Daniel Starch & Staff went on to employ hundreds of interviewers across the U.S., using the information gathered to measure readership for thousands of ads.

The methodology

Although technology has brought about changes in the techniques used to collect data, the Starch methodology is basically the same as it was when Mr. Starch created it in 1923. The process begins with field interviewers identifying a statistical sample of people who have read a particular issue of a magazine. Mr. Starch tested samples with sizes ranging from less than 100 to 10,000, finding that that stability of results was obtained with sample sizes of approximately 200.

For a particular issue of a magazine, 100 to 200 men or women are interviewed. The gender of the respondents is determined by the gender of the target audience for the particular magazine; each sample is collected from 20 to 30 different regions of the U.S.

Once a respondent has been identified, the interviewer then turns the pages of the magazine, waiting for the respondent to indicate if he or she had read or seen a particular ad. To guard against boredom and order effects, each interview starts at a random page location within the magazine. If a respondent indicates that she or he has seen an ad, the interviewer probes the depth with which the respondent read it. For each ad of one-half page or more, the interviewer reports whether it has been "noted," "associated" (with the product or advertiser name) or "read most" (read more than half of the copy). Additional scores are also recorded for the major visuals and the ad signature.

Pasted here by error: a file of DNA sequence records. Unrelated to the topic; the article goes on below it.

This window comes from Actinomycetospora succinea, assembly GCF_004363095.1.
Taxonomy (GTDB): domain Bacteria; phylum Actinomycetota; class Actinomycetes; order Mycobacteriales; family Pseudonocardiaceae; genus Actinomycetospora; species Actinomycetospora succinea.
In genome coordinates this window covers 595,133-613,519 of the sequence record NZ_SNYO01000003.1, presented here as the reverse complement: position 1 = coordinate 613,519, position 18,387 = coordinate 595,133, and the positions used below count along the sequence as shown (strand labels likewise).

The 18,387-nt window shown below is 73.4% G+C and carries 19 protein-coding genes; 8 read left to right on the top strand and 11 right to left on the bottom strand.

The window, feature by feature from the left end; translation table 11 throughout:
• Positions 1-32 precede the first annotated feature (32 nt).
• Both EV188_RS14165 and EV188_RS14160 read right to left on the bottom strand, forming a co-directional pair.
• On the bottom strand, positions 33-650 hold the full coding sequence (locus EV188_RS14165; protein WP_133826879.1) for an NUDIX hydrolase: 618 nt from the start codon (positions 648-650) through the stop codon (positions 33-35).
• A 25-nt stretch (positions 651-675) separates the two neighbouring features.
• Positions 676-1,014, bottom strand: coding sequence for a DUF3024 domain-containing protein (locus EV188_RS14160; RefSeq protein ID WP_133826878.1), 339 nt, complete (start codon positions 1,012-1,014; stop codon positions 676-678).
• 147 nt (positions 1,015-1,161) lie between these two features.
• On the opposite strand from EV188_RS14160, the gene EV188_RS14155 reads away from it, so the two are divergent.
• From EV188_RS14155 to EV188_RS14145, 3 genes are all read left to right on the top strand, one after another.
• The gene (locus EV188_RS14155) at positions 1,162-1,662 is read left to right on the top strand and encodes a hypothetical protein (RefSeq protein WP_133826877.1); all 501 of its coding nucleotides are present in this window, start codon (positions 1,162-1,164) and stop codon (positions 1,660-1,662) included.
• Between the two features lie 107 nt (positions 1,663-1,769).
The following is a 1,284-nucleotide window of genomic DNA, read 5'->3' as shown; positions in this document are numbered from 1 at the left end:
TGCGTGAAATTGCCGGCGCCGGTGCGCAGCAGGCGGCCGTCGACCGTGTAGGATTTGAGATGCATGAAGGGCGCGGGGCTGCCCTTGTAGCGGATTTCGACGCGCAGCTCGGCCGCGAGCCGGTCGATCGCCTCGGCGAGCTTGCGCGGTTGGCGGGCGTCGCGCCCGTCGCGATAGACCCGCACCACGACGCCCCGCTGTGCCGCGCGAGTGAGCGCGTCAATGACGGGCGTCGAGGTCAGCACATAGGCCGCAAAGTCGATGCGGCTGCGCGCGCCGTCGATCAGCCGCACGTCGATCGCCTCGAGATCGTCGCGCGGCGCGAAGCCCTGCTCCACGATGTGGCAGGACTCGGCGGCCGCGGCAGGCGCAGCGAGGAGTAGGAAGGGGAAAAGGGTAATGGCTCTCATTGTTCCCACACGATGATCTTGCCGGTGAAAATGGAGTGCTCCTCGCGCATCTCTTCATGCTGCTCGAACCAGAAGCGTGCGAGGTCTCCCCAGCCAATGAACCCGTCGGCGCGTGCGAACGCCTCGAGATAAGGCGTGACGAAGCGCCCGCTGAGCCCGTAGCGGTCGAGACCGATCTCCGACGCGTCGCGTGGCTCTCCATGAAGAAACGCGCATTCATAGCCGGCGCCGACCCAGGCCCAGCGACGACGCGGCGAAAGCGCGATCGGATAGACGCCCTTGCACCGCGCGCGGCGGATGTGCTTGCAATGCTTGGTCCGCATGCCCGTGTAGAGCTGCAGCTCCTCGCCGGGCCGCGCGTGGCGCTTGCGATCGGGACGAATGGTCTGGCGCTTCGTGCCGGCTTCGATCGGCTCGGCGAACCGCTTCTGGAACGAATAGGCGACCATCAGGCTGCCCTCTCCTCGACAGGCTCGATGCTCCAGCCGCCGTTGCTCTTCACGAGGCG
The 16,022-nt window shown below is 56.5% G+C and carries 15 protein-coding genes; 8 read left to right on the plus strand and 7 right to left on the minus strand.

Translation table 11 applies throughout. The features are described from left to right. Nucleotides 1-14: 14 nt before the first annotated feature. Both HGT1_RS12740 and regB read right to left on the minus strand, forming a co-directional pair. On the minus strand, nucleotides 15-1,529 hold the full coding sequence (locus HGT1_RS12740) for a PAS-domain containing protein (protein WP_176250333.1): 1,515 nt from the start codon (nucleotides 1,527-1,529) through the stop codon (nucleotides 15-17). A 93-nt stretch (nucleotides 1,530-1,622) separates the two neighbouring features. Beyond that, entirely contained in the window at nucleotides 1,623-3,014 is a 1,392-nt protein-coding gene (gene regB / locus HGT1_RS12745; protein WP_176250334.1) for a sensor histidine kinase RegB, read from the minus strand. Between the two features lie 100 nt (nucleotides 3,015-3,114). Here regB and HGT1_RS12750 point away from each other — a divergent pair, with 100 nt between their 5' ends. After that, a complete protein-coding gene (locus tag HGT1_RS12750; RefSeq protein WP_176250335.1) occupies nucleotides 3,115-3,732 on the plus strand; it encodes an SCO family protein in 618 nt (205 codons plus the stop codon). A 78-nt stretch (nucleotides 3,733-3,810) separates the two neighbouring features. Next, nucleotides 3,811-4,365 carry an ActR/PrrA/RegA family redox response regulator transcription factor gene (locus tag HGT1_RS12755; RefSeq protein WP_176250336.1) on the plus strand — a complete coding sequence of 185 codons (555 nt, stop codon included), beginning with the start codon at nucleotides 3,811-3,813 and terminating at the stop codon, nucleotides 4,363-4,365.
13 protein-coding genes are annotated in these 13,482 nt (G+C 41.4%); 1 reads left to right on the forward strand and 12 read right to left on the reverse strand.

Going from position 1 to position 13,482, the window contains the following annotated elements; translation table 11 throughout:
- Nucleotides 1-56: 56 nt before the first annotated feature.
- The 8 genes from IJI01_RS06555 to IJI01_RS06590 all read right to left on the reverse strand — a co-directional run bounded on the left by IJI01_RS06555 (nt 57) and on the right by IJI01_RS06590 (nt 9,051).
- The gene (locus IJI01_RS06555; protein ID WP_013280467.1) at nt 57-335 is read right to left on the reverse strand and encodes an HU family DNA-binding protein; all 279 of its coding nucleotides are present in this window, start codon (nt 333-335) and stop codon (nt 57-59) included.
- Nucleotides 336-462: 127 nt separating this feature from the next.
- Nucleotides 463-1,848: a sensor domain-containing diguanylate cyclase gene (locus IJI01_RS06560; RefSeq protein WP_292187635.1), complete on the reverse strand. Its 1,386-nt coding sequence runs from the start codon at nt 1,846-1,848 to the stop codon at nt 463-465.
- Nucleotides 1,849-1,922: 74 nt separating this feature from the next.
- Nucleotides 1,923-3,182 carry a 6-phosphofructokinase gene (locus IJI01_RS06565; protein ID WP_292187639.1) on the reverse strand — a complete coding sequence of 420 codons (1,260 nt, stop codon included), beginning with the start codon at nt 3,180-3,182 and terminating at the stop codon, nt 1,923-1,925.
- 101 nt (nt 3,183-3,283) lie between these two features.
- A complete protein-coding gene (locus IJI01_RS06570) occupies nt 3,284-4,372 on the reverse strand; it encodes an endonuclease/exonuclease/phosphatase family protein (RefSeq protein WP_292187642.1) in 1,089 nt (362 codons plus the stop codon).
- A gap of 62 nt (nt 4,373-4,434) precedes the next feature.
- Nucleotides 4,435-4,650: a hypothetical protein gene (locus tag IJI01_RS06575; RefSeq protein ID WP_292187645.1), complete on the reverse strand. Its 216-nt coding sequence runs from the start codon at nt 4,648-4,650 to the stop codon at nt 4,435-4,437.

As a benchmark for comparison, the company calculates Adnorms, which are the average noted, associated and read-most scores for the previous year for all ads. Adnorms are calculated for each product class, and within each product class they are measured separately for men and women for each magazine. Adnorms are also calculated separately for specific types of ads, such as half-page, page, b&w and color.

Competition

During the 1930s, rival researcher George Gallup began assessing print ad effectiveness using an aided recall measure. Mr. Gallup's aided recall approach gained popularity over Mr. Starch's recognition method, primarily due to its easy adaptation to broadcast media and the prevailing assumption among advertising analysts that recognition measures resulted in an over-reporting of ad readership.

Even as recall gained in popularity, Daniel Starch & Staff was busier than ever, for magazines still found value in its Continuing Readership Study.

Mr. Starch died on Feb. 5, 1979, at the age of 95. The company he established has evolved through several mergers with other research companies to continue the research legacy established by its founder. It acquired C.E. Hooper Co. in 1969 and expanded its international presence with the acquisition of International Research Associates in 1974. In the early 1980s, the company, then Starch/INRA/Hooper, acquired the public-opinion research firm Roper Organization, which continued as a subsidiary of Starch under its own name until 1993, when the company name was changed to Roper Starch Worldwide.

In 2001, Roper was bought by NOP World, a market research division of U.K.-based United business Media, and merged with its Audits & Surveys Worldwide to become Roper ASW.